To celebrate Home Security Month we’ve been quizzing our locksmiths members on the ups and downs of the job, the weirdest situations locksmithing has gotten them into and of course, their top tips for how to keep your home secure. In our latest interview with a locksmith, Paul Horton, co-director of MLA approved locksmithing company, Locks in the City Ltd, is a mobile locksmith based in Thamesmead, London. He and his partner in the company, Daniel Palmer, are out on the road every day serving up security solutions. Here, he answers five questions to give us an insight to his daily life (and a few security tips!)
1. What’s the one security mistake you find homeowners often make?
They become complacent. They think ‘It happens to other people, not me’. People often leave keys in doors and windows when they go out and don’t secure mortice locks because they think ‘I’m only popping out for 10 minutes, it will be fine’. You hear of it on a weekly basis but it’s always too late, we are called out to change locks, make their homes secure and offer advice.
2. Why did you choose to become a locksmith?
I fell into locksmithing by accident. I was looking for a car in a specialist magazine and in the back there were businesses for sale. One of them was a locksmith business, this got me curious and it became a hobby of mine, almost an addiction. I had already trained in mechanical engineering and I was very hands on – I think these two elements make an ideal candidate for locksmithing. Soon my hobby became my job, and six years later – in 2011 – I started Locks in the City. In 2015 I made the company Limited and gave Daniel the role of Joint Director. I enjoy being a Locksmith as its very hands on, it relies on good problem solving skills in all weathers and conditions, great patience and exceptional mental dexterity. It’s enjoyable because one day you can be cutting keys to locks and the next you can be installing a master suite at the office block of a company who deal in multimillion pound transactions. The days and jobs are varied which makes the job exciting.
3. What are the best and worst parts of the job?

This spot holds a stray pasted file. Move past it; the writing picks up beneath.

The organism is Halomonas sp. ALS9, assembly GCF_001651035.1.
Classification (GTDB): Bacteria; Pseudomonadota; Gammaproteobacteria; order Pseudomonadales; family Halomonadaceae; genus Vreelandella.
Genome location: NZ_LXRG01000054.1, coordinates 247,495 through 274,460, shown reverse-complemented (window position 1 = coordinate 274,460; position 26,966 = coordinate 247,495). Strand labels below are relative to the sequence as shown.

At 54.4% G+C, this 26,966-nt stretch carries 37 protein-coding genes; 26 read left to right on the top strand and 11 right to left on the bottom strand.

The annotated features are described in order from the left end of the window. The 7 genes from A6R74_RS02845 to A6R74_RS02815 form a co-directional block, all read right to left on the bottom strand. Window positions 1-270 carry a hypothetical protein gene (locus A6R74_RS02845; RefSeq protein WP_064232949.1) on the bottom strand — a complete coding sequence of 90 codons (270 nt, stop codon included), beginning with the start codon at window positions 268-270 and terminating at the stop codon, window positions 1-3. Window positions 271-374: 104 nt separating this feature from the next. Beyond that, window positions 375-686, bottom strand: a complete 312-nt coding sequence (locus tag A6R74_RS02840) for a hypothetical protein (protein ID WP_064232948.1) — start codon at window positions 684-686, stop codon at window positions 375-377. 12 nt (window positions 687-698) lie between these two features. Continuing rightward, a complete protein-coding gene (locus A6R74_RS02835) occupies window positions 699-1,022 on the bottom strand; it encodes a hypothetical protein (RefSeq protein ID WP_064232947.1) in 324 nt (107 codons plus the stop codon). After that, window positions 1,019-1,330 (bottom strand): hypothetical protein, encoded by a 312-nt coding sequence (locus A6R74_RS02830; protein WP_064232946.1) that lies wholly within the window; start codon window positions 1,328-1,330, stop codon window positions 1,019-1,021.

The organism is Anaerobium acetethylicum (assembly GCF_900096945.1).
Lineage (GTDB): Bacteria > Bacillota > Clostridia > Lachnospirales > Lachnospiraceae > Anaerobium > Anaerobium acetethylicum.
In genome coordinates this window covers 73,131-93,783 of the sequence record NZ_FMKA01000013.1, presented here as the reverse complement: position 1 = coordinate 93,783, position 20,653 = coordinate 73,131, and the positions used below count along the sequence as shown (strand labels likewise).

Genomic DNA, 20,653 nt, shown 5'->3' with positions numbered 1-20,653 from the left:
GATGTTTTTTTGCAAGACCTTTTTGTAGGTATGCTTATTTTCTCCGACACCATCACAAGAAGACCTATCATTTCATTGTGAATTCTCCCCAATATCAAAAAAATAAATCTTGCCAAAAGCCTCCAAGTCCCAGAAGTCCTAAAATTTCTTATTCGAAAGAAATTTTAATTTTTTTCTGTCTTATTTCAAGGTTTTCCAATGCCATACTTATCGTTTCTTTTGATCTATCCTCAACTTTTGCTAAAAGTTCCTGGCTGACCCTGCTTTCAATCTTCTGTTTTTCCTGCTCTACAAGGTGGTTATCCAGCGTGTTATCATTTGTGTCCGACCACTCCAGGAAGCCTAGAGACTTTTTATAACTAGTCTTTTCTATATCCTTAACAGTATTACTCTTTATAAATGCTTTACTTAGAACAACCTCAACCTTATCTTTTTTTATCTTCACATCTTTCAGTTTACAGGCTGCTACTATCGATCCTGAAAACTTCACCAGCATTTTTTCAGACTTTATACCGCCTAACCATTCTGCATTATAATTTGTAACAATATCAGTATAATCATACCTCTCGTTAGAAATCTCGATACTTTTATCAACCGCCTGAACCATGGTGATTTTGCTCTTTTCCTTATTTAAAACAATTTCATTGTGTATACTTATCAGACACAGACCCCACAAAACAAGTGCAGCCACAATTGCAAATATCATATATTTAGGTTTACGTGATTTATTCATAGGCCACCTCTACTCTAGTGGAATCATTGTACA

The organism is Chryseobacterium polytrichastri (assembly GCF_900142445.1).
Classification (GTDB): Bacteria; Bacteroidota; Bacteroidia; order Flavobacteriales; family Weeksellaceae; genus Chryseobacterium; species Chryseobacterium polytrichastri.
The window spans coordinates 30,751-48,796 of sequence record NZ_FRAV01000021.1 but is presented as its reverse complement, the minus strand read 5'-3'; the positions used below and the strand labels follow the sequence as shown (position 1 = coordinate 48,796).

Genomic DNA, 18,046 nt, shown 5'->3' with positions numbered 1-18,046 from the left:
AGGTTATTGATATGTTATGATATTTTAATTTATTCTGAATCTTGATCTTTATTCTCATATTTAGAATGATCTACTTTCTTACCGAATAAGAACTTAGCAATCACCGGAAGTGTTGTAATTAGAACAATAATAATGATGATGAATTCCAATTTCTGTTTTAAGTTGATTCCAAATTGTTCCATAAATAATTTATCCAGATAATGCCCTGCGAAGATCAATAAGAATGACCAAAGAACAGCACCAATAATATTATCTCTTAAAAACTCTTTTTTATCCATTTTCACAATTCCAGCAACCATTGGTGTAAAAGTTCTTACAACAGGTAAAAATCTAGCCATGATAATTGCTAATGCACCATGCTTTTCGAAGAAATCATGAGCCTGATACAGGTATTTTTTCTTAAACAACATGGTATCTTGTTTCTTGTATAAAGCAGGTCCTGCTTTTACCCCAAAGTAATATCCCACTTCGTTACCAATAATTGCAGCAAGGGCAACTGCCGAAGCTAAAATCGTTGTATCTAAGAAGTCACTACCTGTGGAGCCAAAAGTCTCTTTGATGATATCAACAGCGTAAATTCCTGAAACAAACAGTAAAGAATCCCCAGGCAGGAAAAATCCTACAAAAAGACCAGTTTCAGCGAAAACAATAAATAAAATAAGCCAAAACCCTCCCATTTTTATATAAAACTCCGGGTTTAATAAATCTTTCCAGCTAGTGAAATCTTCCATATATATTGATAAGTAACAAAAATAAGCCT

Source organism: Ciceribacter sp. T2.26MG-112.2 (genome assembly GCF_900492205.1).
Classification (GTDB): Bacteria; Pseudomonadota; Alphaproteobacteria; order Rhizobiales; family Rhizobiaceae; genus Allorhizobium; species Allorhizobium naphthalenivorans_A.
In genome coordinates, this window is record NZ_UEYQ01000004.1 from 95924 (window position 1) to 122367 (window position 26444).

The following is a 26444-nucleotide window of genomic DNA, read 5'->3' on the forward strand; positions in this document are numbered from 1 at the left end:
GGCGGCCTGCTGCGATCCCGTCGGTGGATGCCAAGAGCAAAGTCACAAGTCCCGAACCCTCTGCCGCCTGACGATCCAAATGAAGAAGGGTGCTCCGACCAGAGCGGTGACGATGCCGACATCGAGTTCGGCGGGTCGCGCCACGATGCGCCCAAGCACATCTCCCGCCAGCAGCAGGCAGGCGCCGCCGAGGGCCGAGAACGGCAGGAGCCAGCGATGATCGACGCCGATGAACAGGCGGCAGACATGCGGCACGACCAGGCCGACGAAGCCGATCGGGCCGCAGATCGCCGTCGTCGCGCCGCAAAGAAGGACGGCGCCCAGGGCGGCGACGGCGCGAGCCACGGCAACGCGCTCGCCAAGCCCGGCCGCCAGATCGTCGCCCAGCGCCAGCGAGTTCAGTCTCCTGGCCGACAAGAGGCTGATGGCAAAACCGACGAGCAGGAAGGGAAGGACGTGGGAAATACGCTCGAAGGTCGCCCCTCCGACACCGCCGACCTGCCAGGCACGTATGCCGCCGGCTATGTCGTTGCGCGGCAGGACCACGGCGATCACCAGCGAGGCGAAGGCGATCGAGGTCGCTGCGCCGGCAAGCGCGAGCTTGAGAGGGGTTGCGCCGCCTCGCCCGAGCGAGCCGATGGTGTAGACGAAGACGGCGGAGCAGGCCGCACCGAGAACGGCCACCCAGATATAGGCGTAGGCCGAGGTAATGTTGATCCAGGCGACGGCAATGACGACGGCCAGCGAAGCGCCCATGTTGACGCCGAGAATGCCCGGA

The best part of the job is the satisfaction you get – I still get a buzz when I pick a lock in the same way I did when I opened my first lock in 2004! It’s also enjoyable when you complete a security upgrade for a customer – you know when you leave them that they feel safe and secure. The worst part is arriving to a job and seeing the aftermath of a burglary, the devastation left behind after someone’s home has been trawled through, their prized possessions violated and their priceless and irreplaceable sentimental items taken. The families are in pieces and often don’t want to stay in their homes.
4. What’s the weirdest job you’ve ever been called out to?
The weirdest job that I can think of was when I was called out to a property locally, the guy was locked out after having left his keys inside. I got the door open with great relief from the gentleman, and he invited me in to sort out payment. On walking through it became evident that the guy was a collector of frogs memorabilia. He had everything you could possibly think of. Everything and anything with an image or association to frogs. Cushions, magazines, ornaments, cups, he even had t-shirts with frogs on. He joked that he was going to change his name to Mr Rivett, though looking back I’m not quite sure that was a joke!
5. What would your one top tip for Home Security Month be?
Contact an MLA approved Locksmith and have them carry out a security survey of your home. Often these will be carried out free of charge, with no obligation. The locksmith will be able to help you look at the vulnerable areas that you may not even think of, giving you an overall survey based on their knowledge and experience. They can advise on the up-to-date products available on the market to ensure your home, office and worldly possessions are kept safe and secure too and the Master Locksmith Association ensure all members are vetted, inspected and qualified to fulfil this duty.